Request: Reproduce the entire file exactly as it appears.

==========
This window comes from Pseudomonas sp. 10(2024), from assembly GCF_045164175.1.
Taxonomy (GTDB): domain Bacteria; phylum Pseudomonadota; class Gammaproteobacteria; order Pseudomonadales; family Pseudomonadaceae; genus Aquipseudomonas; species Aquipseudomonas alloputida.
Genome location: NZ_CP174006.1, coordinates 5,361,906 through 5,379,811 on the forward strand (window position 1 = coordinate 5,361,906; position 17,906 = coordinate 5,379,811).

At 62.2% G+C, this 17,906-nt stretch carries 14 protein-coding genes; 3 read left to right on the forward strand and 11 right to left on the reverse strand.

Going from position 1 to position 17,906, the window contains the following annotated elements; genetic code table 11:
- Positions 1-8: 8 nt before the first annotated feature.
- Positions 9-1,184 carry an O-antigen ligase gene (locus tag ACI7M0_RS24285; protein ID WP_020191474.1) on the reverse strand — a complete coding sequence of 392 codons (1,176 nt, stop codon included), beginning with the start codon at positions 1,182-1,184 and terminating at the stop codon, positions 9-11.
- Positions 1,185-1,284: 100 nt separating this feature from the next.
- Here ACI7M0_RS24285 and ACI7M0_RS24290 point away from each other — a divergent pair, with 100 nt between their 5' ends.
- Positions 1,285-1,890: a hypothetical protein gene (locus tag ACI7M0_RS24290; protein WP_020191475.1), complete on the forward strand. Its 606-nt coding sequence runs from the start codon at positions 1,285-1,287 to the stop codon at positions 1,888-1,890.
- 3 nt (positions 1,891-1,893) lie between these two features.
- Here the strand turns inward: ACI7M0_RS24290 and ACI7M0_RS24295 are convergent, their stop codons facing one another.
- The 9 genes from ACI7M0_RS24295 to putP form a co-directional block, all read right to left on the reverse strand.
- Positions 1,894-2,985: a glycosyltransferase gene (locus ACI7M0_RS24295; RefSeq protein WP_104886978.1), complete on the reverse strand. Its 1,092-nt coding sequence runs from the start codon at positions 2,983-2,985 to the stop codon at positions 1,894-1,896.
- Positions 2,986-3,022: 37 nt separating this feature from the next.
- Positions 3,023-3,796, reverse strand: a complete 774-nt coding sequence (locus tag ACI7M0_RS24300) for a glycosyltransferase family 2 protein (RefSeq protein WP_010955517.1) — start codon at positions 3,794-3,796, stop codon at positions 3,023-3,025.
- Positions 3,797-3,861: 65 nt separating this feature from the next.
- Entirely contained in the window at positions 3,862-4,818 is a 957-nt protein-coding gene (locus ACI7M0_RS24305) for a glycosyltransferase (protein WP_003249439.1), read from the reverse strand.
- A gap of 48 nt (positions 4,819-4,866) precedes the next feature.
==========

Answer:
This window comes from Pseudomonas sp. 10(2024), from assembly GCF_045164175.1.
Taxonomy (GTDB): domain Bacteria; phylum Pseudomonadota; class Gammaproteobacteria; order Pseudomonadales; family Pseudomonadaceae; genus Aquipseudomonas; species Aquipseudomonas alloputida.
Genome location: NZ_CP174006.1, coordinates 5,361,906 through 5,379,811 on the forward strand (window position 1 = coordinate 5,361,906; position 17,906 = coordinate 5,379,811).

At 62.2% G+C, this 17,906-nt stretch carries 14 protein-coding genes; 3 read left to right on the forward strand and 11 right to left on the reverse strand.

Going from position 1 to position 17,906, the window contains the following annotated elements; genetic code table 11:
- Positions 1-8: 8 nt before the first annotated feature.
- Positions 9-1,184 carry an O-antigen ligase gene (locus tag ACI7M0_RS24285; protein ID WP_020191474.1) on the reverse strand — a complete coding sequence of 392 codons (1,176 nt, stop codon included), beginning with the start codon at positions 1,182-1,184 and terminating at the stop codon, positions 9-11.
- Positions 1,185-1,284: 100 nt separating this feature from the next.
- Here ACI7M0_RS24285 and ACI7M0_RS24290 point away from each other — a divergent pair, with 100 nt between their 5' ends.
- Positions 1,285-1,890: a hypothetical protein gene (locus tag ACI7M0_RS24290; protein WP_020191475.1), complete on the forward strand. Its 606-nt coding sequence runs from the start codon at positions 1,285-1,287 to the stop codon at positions 1,888-1,890.
- 3 nt (positions 1,891-1,893) lie between these two features.
- Here the strand turns inward: ACI7M0_RS24290 and ACI7M0_RS24295 are convergent, their stop codons facing one another.
- The 9 genes from ACI7M0_RS24295 to putP form a co-directional block, all read right to left on the reverse strand.
- Positions 1,894-2,985: a glycosyltransferase gene (locus ACI7M0_RS24295; RefSeq protein WP_104886978.1), complete on the reverse strand. Its 1,092-nt coding sequence runs from the start codon at positions 2,983-2,985 to the stop codon at positions 1,894-1,896.
- Positions 2,986-3,022: 37 nt separating this feature from the next.
- Positions 3,023-3,796, reverse strand: a complete 774-nt coding sequence (locus tag ACI7M0_RS24300) for a glycosyltransferase family 2 protein (RefSeq protein WP_010955517.1) — start codon at positions 3,794-3,796, stop codon at positions 3,023-3,025.
- Positions 3,797-3,861: 65 nt separating this feature from the next.
- Entirely contained in the window at positions 3,862-4,818 is a 957-nt protein-coding gene (locus ACI7M0_RS24305) for a glycosyltransferase (protein WP_003249439.1), read from the reverse strand.
- A gap of 48 nt (positions 4,819-4,866) precedes the next feature.